The tetanus, diphtheria, pertussis (Tdap) vaccine should be administered as 1 dose followed by a booster every 10 years for all ages. In individuals born in 1957 or later and individuals with HIV and a CD4 count >200 cell/μL for more than 6 months, the measles, mumps, rubella vaccine should be administered in 2 doses at least 4 weeks apart. In addition, the varicella vaccine should be given in 2 doses in people born in 1980 or later. A total of 2 doses of the zoster recombinant vaccine is recommended in individuals aged ≥50 years, whereas the live zoster vaccine should be administered as 1 dose in individuals aged ≥65 years. The 2019 update also included recommendations on human papillomavirus vaccination in males (2 or 3 doses depending on age at initial vaccination and identified risk factors), pneumococcal conjugate and pneumococcal polysaccharide, and vaccines for meningococcal bacteria.

New Recommendation Displays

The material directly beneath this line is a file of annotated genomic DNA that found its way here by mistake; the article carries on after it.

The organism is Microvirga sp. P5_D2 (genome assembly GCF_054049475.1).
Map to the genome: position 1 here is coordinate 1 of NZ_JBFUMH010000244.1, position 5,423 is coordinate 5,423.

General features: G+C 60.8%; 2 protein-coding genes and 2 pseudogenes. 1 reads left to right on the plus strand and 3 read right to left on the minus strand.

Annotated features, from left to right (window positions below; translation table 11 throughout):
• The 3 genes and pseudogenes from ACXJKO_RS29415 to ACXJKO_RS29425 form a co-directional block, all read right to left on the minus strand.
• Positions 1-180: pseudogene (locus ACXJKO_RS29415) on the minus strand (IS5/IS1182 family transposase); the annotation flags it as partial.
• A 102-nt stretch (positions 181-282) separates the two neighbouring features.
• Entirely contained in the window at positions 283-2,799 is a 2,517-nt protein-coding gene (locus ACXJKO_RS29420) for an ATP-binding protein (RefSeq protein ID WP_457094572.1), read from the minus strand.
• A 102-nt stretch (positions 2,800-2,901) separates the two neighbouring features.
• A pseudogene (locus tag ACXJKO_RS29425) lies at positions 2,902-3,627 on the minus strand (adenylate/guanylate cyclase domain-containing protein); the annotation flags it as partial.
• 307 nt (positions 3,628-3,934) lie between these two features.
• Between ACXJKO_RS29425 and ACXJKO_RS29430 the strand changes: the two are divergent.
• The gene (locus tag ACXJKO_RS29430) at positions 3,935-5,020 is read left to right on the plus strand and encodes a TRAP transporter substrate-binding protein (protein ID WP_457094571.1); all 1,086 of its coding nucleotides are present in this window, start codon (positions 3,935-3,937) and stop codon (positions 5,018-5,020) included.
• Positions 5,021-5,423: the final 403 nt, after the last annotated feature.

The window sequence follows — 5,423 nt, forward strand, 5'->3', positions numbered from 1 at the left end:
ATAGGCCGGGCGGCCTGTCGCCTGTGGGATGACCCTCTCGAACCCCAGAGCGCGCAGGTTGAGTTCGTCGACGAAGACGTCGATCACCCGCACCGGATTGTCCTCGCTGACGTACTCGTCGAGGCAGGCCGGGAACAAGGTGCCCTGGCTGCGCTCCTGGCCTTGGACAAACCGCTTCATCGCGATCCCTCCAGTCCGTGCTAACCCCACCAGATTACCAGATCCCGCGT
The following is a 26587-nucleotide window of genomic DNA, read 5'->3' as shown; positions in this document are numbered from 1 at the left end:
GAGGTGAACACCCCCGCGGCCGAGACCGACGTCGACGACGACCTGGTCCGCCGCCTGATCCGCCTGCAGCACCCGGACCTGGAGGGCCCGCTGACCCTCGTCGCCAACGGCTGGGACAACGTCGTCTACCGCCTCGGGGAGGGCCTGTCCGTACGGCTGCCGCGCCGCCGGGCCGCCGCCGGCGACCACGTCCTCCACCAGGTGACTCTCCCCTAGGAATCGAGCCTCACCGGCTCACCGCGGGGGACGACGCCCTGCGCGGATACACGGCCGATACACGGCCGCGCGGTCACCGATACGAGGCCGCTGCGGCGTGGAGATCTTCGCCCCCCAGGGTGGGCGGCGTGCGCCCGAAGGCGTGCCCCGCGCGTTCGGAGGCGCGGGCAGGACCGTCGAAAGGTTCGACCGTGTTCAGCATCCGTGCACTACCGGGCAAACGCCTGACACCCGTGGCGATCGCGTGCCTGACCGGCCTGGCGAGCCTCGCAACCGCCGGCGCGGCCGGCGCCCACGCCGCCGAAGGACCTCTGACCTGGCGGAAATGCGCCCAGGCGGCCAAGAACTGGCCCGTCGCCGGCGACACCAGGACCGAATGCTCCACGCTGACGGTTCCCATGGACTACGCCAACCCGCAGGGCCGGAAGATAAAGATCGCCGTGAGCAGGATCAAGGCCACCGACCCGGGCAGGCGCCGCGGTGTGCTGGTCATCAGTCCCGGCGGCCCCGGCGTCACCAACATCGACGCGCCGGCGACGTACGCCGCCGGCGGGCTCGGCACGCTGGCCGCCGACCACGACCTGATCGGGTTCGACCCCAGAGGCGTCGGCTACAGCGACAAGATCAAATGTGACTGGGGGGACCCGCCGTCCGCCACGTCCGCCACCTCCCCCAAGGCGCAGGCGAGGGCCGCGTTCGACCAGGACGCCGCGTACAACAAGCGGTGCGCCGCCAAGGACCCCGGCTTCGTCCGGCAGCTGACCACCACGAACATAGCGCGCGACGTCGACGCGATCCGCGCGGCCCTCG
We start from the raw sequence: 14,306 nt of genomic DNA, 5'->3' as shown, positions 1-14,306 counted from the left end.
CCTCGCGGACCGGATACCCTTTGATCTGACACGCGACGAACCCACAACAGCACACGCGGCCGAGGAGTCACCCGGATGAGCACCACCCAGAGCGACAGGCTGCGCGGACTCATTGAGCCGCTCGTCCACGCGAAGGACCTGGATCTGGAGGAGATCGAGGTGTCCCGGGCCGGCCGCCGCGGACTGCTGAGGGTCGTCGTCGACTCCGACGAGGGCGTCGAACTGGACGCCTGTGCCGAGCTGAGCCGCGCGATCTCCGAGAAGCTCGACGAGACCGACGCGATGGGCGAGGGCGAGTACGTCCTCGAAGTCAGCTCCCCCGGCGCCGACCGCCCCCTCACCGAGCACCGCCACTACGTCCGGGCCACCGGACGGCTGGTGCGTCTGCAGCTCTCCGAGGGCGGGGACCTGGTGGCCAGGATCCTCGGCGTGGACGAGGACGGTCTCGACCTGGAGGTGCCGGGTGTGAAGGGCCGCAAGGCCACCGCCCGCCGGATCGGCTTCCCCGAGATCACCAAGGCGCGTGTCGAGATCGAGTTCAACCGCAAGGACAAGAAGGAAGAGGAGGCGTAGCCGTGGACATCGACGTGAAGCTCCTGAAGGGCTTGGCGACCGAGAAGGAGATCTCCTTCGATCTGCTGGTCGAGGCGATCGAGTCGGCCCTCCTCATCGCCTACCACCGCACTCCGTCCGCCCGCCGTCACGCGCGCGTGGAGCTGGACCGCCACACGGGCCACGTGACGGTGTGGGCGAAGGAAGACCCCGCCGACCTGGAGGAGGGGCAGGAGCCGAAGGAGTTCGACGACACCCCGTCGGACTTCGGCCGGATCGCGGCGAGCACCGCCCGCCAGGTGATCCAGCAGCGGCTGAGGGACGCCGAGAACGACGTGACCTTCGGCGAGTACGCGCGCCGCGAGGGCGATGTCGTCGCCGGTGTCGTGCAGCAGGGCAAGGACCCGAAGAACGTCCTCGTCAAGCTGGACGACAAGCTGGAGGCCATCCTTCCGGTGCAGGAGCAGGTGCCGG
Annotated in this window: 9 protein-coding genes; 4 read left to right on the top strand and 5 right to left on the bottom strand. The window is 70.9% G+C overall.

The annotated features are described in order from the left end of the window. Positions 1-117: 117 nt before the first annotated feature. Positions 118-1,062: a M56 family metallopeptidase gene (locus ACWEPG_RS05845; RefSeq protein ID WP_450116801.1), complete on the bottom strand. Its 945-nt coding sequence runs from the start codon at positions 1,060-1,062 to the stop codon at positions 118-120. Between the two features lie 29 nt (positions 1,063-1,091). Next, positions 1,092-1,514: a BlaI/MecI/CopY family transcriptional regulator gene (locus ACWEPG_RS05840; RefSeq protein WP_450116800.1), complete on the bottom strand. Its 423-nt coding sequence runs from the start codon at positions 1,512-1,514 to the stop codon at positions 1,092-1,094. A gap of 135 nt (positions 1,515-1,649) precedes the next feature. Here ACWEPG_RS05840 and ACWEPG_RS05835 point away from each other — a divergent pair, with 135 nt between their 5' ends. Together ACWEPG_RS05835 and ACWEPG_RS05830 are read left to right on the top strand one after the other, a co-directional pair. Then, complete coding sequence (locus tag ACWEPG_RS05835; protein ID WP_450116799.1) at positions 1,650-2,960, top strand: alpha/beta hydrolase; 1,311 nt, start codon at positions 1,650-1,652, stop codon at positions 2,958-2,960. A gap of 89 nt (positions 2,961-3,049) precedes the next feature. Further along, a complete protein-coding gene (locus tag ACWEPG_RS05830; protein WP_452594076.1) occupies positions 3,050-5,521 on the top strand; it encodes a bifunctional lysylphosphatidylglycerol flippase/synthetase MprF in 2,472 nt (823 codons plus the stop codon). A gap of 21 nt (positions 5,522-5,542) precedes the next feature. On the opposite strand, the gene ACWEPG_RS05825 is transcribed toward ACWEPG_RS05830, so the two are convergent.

In Table 2 of the recommendations, the ACIP provides 2 new recommendations, categorized by colors: pink (Delay vaccination until after pregnancy if vaccine indicated) and orange (Precaution—vaccine might be indicated if benefit of protection outweighs risk of adverse reaction).

Coverage Rates

The ACIP recommendations also offered an overview of adult vaccination coverage rates, which, overall, have remained low in the US despite modest increases in 2016. According to the ACIP, influenza coverage rates for the 2015 to 2016 influenza season remained similar to those in the 2014 to 2015 season in individuals aged ≥19 years (43.5%). Conversely, coverage rates decreased to 70.4% during the same period in individuals aged ≥65 years. However, a 3.3% increase in the 2016 pneumococcal vaccination coverage rate in adults aged ≥65 years was observed from 2015.

ACIP Take Home Message

“By consistently using the Recommended Adult Immunization Schedule, United States, 2019, and implementing the standards for adult immunization practice,” the ACIP task force wrote, “health care providers can reduce the burden of illnesses, hospitalizations, and mortality associated with vaccine-preventable diseases among their adult patients.”

Reference

Hunter P, Kim D for the Adult Immunization Work Group, Advisory Committee on Immunization Practices. Centers for Disease Control and Prevention (CDC). Recommended Adult Immunization Schedule, United States, 2019. www.cdc.gov/vaccines/acip/meetings/downloads/slides-2018-10/Adult-Imz-Hunter-Kim-508.pdf. October 24, 2018.  Accessed February 1, 2019.

This article originally appeared on Infectious Disease Advisor